Another visitor this month was BAS legend Stuart Lawrence, formerly Master on the BAS ships Bransfield and Ernest Shackleton, now Ice Master on the cruise ship Saga Rose. Saga Rose also brought us an extra base member, Rachel Morgan. Rachel, now with the UK Antarctic Heritage Trust and an ex-Rothera winterer and was staying with us for a week to see how the operation is run. The UK Antarctic Heritage Trust is a not-for-profit organisation which funds the running of Port Lockroy (through sales in the shop and Post Office) and over the next couple of years is due to completely take over from BAS the logistics of manning and running the station. Rachel was great fun to have on base and as well as asking questions about the operation and suggesting some good ideas, she helped with maintenance, cleaning, shop sales and cooking. We were all sorry to see her go at the end of the week but since she had left her husband Tudor looking after their two small children we really couldn't keep her here!

The day after Rachel left we were saying goodbye again, this time to members of the yacht party < i>. They have been camping in nearby Dorian Bay since the end of December and have been regular visitors to Port Lockroy as well as flying overhead in a paramotor from time to time. From now until the end of the season, it's just the three of us, plus around 1500 penguins!

Our great big penguin family is growing up fast and the older chicks are beginning to moult their down and gain their adult plumage. In a few days it will be time for another whole island census, this time made more tricky by the fact that they are not confined to their nests but grouping together in creches. They all sleep for much of the day and look like floppy beanbags draped over a rock, Matt's pile of wood, the bootbrush, a sledge or whatever they find most comfortable at the time. A revelation to me was how great sheathbill chicks are. I have raved on about sheathbills before, but their chicks are also very cool. To start with they are small brown balls of fuzz closely guarded by both parents who will peck at your boots if you get too close. The chicks themselves freeze at any sign of an intruder, a smart move as they are well camouflaged. Very quickly, the chicks start to acquire their white adult feathers and venture out from the next to peck at bits of unpleasantness (their normal food). At Port Lockroy we have two sets of chicks - Liz and Phil who live under the generator shed and Pete, Matt and Sue who live under the boatshed. All are growing up before our eyes. The inclement weather has meant that we haven't been so observant of the wildlife as previously, but minke whales, weddell and leopard seals have all been spotted over the last few weeks.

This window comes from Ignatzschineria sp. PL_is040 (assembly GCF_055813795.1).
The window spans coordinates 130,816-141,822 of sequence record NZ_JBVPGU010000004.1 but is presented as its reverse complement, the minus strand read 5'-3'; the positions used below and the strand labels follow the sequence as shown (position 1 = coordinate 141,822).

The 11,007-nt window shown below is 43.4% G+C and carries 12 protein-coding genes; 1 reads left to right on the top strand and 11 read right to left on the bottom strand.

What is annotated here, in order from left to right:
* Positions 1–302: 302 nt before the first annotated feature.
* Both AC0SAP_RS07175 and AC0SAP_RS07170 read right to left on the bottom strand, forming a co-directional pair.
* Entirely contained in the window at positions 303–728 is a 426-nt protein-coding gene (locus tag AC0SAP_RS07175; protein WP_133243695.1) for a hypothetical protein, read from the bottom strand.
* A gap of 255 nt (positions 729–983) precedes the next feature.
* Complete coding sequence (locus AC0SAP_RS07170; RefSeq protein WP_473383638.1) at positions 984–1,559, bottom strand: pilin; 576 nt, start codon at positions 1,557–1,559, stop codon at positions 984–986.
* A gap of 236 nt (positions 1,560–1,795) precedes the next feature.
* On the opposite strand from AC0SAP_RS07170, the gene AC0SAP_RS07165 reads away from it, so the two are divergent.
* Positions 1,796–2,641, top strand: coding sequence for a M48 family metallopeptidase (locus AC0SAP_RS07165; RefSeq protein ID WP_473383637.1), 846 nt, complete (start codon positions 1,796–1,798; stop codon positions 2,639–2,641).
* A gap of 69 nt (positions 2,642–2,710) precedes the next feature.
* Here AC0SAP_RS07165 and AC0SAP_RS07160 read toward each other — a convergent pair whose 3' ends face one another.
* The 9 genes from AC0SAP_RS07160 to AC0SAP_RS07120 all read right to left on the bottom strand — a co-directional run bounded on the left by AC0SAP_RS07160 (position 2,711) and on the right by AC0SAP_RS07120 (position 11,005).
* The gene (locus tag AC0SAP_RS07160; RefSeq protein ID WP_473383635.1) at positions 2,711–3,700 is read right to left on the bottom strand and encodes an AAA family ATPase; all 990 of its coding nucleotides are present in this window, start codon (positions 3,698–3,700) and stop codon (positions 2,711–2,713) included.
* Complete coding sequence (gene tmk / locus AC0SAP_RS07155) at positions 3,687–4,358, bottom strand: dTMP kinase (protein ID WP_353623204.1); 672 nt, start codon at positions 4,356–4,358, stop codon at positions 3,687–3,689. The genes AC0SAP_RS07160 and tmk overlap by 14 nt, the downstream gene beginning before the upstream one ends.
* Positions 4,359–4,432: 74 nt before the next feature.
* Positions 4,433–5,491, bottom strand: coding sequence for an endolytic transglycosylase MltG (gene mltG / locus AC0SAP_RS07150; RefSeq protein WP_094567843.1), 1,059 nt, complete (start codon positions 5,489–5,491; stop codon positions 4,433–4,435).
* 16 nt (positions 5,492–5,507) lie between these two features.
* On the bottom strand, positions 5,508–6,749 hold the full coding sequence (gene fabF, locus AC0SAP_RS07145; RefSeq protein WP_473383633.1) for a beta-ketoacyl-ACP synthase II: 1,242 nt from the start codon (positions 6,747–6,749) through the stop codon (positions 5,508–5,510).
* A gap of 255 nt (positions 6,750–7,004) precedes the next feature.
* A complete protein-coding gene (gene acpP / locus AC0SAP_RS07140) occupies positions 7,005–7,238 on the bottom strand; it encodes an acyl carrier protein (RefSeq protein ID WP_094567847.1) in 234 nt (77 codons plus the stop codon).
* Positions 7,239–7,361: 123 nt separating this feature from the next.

Living in an unheated hut with thousands of visitors from all over the world, we can be susceptible to coughs, colds and other viruses. One visiting ship had a particularly virulent "diarrhoea and vomiting" virus which, due to vigilant handwashing and disinfection, we managed to escape completely. However, we weren't so lucky with a bad cold virus which Matt and Pete managed to pick up - Pete needed an afternoon in his bunk when the effects were at their worst. I'm not sure whether my medical skills were much use (I made him a Lemsip!) but everyone is now on the road to recovery here.

Well, that's us about up to date. The last few days have seen very strong winds all over the northern Antarctic peninsula and up in the Drake Passage and many cruise ships have had to alter their schedules. We have had two ships here which were unable to launch their boats due to strong winds and large swells. It's also rained a lot and at the moment we feel a bit like children trapped indoors on a rainy day - hopefully the sun will come out soon and we'll be allowed out to play!

As always, love and best wishes to everyone back home.

Bye for now,

Sue Dowling